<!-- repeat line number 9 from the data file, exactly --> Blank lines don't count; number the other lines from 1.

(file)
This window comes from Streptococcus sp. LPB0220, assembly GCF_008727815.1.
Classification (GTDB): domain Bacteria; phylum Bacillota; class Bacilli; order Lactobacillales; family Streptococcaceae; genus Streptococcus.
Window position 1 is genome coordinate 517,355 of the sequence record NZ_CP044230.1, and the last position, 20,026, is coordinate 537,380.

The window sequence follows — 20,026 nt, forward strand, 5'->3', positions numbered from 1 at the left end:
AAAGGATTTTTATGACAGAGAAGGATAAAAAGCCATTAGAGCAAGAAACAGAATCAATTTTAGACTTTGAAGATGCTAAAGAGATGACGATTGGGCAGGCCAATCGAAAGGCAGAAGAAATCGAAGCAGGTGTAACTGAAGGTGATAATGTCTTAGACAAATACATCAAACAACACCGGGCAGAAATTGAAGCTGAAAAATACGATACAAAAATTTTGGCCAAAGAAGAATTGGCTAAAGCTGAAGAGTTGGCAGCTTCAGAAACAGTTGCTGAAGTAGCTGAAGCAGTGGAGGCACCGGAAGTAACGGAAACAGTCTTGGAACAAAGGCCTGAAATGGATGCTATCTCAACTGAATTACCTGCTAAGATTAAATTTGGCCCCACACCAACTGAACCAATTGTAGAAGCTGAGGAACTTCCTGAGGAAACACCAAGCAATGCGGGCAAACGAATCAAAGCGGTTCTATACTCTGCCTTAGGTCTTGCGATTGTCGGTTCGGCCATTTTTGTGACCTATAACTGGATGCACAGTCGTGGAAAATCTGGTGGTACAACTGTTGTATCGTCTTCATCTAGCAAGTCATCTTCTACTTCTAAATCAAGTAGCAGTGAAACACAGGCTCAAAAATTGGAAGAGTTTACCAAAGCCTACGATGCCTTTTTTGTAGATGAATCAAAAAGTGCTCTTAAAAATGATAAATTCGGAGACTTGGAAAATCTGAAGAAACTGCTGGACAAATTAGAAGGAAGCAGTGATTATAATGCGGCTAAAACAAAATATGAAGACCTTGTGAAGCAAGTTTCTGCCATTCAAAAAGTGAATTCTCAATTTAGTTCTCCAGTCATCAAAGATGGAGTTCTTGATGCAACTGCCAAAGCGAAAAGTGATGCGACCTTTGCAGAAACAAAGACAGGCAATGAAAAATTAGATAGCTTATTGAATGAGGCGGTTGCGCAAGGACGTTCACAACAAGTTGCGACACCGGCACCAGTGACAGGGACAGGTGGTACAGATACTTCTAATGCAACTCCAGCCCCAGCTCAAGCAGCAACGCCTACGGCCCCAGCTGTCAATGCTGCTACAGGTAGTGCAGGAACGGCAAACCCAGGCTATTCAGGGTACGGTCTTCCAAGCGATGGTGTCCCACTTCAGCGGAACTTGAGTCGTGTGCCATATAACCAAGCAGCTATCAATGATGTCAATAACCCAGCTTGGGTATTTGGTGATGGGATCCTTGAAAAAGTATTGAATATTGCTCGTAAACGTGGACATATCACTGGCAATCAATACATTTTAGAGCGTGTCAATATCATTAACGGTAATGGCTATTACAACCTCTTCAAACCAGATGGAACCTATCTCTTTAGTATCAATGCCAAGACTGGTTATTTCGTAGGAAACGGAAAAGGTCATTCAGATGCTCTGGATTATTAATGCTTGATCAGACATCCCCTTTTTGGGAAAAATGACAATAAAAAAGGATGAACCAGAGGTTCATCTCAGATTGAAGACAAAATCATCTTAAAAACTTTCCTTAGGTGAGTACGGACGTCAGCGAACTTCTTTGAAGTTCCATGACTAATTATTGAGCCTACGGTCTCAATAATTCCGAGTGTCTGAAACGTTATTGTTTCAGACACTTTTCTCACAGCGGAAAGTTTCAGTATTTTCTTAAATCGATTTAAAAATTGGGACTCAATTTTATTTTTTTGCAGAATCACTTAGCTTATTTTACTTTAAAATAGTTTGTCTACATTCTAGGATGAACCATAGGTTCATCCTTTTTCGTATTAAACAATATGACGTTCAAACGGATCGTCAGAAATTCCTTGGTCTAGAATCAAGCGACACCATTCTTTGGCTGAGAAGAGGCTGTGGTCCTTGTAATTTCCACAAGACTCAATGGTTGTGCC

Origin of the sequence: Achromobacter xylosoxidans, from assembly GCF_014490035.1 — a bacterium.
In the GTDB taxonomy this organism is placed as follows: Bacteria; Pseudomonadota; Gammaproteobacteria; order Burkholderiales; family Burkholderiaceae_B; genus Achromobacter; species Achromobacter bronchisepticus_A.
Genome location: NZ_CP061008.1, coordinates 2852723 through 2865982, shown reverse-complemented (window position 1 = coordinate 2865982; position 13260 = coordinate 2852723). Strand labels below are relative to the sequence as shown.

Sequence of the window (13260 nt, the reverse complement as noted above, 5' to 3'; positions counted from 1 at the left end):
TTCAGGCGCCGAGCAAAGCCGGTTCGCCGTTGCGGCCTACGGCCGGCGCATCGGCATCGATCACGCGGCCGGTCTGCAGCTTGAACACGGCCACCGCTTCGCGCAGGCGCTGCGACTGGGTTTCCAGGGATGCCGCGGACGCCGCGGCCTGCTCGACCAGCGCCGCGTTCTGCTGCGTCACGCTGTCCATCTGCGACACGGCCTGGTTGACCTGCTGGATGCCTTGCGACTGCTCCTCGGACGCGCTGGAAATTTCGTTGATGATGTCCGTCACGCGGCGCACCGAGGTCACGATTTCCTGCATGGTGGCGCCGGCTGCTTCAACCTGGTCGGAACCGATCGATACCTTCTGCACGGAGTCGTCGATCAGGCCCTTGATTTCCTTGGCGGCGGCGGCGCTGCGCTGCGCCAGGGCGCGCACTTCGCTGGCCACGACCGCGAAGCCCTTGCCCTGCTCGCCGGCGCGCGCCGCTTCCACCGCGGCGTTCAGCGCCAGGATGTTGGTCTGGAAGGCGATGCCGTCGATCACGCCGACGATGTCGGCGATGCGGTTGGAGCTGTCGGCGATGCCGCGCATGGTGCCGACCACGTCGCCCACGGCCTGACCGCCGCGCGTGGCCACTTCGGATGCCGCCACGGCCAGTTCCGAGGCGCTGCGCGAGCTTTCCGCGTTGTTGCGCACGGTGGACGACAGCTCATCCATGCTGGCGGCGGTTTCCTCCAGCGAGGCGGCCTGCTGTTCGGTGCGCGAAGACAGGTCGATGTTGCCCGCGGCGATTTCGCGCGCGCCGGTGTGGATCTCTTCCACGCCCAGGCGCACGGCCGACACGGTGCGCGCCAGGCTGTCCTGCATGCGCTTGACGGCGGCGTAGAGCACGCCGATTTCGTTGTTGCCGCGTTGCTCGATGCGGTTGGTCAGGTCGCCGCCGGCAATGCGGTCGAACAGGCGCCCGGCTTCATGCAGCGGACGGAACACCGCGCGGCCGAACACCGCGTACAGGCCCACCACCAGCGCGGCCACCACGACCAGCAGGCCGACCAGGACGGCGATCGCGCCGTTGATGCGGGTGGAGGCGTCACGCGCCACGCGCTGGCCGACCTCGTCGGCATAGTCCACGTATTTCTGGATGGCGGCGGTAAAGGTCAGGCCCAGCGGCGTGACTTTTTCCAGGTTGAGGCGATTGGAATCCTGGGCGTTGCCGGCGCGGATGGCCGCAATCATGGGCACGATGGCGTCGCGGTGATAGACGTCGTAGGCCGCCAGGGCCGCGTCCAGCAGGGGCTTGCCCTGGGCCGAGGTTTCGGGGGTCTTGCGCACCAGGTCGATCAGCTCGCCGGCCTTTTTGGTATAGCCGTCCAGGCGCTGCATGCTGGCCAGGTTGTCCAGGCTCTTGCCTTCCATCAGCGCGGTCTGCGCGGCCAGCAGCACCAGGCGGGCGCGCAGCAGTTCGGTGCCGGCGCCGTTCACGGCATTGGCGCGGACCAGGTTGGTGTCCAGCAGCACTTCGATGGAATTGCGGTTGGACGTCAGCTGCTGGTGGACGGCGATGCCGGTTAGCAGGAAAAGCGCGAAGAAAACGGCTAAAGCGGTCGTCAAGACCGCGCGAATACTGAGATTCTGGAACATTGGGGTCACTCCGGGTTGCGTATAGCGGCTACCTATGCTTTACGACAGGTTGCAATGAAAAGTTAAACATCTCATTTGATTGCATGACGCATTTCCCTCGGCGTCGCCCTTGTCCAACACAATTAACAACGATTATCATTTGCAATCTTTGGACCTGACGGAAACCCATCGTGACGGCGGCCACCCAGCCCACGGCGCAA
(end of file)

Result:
Sequence of the window (13260 nt, the reverse complement as noted above, 5' to 3'; positions counted from 1 at the left end):